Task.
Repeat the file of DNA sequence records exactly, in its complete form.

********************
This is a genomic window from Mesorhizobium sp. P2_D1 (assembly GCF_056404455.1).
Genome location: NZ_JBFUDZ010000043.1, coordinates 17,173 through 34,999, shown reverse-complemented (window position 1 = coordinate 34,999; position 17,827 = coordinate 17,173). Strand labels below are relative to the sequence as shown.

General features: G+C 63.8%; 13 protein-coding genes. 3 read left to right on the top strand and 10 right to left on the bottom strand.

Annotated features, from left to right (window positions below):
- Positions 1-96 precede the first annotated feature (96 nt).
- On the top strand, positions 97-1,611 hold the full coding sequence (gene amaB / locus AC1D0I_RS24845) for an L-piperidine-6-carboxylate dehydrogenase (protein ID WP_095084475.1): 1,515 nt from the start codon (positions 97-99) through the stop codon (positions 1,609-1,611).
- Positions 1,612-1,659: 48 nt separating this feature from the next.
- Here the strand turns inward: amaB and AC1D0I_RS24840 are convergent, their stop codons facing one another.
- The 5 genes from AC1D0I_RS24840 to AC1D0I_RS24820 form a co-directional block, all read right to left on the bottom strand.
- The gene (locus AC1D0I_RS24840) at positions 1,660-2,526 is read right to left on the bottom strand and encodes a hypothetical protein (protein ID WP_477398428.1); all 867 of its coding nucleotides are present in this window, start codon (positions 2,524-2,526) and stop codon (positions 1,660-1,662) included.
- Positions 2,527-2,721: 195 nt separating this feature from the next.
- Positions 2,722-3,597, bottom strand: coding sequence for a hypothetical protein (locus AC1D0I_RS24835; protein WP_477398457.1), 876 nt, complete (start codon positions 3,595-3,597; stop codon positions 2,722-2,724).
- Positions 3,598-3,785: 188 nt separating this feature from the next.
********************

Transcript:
This is a genomic window from Mesorhizobium sp. P2_D1 (assembly GCF_056404455.1).
Genome location: NZ_JBFUDZ010000043.1, coordinates 17,173 through 34,999, shown reverse-complemented (window position 1 = coordinate 34,999; position 17,827 = coordinate 17,173). Strand labels below are relative to the sequence as shown.

General features: G+C 63.8%; 13 protein-coding genes. 3 read left to right on the top strand and 10 right to left on the bottom strand.

Annotated features, from left to right (window positions below):
- Positions 1-96 precede the first annotated feature (96 nt).
- On the top strand, positions 97-1,611 hold the full coding sequence (gene amaB / locus AC1D0I_RS24845) for an L-piperidine-6-carboxylate dehydrogenase (protein ID WP_095084475.1): 1,515 nt from the start codon (positions 97-99) through the stop codon (positions 1,609-1,611).
- Positions 1,612-1,659: 48 nt separating this feature from the next.
- Here the strand turns inward: amaB and AC1D0I_RS24840 are convergent, their stop codons facing one another.
- The 5 genes from AC1D0I_RS24840 to AC1D0I_RS24820 form a co-directional block, all read right to left on the bottom strand.
- The gene (locus AC1D0I_RS24840) at positions 1,660-2,526 is read right to left on the bottom strand and encodes a hypothetical protein (protein ID WP_477398428.1); all 867 of its coding nucleotides are present in this window, start codon (positions 2,524-2,526) and stop codon (positions 1,660-1,662) included.
- Positions 2,527-2,721: 195 nt separating this feature from the next.
- Positions 2,722-3,597, bottom strand: coding sequence for a hypothetical protein (locus AC1D0I_RS24835; protein WP_477398457.1), 876 nt, complete (start codon positions 3,595-3,597; stop codon positions 2,722-2,724).
- Positions 3,598-3,785: 188 nt separating this feature from the next.